Chemotherapy side effects: hair

Hair loss (alopecia) is a common side effect of chemotherapy. Not all drugs cause hair loss and some drugs only cause thinning of the hair or cause it to become brittle.

Possible side effect: hair loss.

When symptoms may occur: Within a few weeks of beginning a course of chemotherapy.

Symptoms include:

  • Total hair loss
  • Thinning of hair
  • Brittle hair

What you should do:

  • Use a neutral pH shampoo and conditioner
  • Cut down on the number of times you wash your hair each week
  • Order a wig in advance if you are likely to lose you hair
  • Avoid harsh chemicals, such as hair dyes and perms

Hair loss

Hair loss can be very distressing, however it is always temporary and your hair will grow again when treatment finishes. Occasionally, hair will start to grow back before the end of chemotherapy. Sometimes, hair may grow back a different colour or texture.

Hair loss does not always happen straight away and usually starts within a few weeks of beginning treatment. Sometimes it starts within a few days. It can occur on all parts of the body, including the head, face, arms and legs, underarms, and pubic area. If you lose hair around your eyes or in your nose, you may experience a runny nose and weepy eyes because of this.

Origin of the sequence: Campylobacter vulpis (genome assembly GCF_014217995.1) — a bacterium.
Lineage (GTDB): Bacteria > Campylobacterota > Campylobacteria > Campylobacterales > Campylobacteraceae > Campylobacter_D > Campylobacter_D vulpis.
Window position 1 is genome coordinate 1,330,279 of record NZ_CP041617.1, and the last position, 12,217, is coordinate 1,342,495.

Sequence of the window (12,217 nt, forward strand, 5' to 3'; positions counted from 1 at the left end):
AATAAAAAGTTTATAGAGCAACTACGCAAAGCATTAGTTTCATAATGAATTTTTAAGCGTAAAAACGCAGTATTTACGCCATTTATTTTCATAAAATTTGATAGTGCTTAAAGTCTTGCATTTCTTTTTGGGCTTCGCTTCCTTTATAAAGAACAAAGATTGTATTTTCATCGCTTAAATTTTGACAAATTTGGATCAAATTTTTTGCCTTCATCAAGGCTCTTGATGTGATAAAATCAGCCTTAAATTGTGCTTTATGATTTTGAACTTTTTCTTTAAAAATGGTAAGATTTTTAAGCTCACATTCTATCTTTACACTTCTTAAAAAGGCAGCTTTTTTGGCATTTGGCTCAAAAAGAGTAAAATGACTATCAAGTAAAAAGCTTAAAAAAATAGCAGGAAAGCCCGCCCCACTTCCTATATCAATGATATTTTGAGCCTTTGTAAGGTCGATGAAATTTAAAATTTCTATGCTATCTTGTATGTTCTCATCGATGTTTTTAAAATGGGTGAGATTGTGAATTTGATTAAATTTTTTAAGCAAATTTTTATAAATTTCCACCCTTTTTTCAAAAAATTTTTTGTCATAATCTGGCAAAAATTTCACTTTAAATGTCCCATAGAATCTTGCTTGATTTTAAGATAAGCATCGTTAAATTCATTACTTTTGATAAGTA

‘Cold cap’

For some types of chemotherapy, cooling the scalp with a ‘cold cap’ as the drug is given can prevent hair loss. This works by reducing the blood flow to the scalp so that less of the drug reaches the hair follicles on your head.

However, the cold cap doesn't work for everyone. It only blocks certain drugs and isn’t suitable to use with all types of cancer. Your doctor or nurse will be able to tell you if this is appropriate in your case.

If you have a cold cap, you will need to allow extra time at the hospital for your treatment.

Wigs

Wigs, available on the NHS and privately, can be obtained in advance if you are likely to lose your hair.

Caring for your hair

Chemotherapy can cause your hair to become dry and brittle, so take good care of it. Use a neutral pH shampoo and conditioner (baby shampoo is too alkaline). Cut down on the number of times you wash your hair each week.

Use a wide-toothed comb to avoid pulling at your hair and hair roots. Avoid harsh chemicals, such as hair dyes and perms, and excessive heat from heated rollers and hair dryers during chemotherapy and for a few months following completion of chemotherapy.

See hair loss and hair care for more information.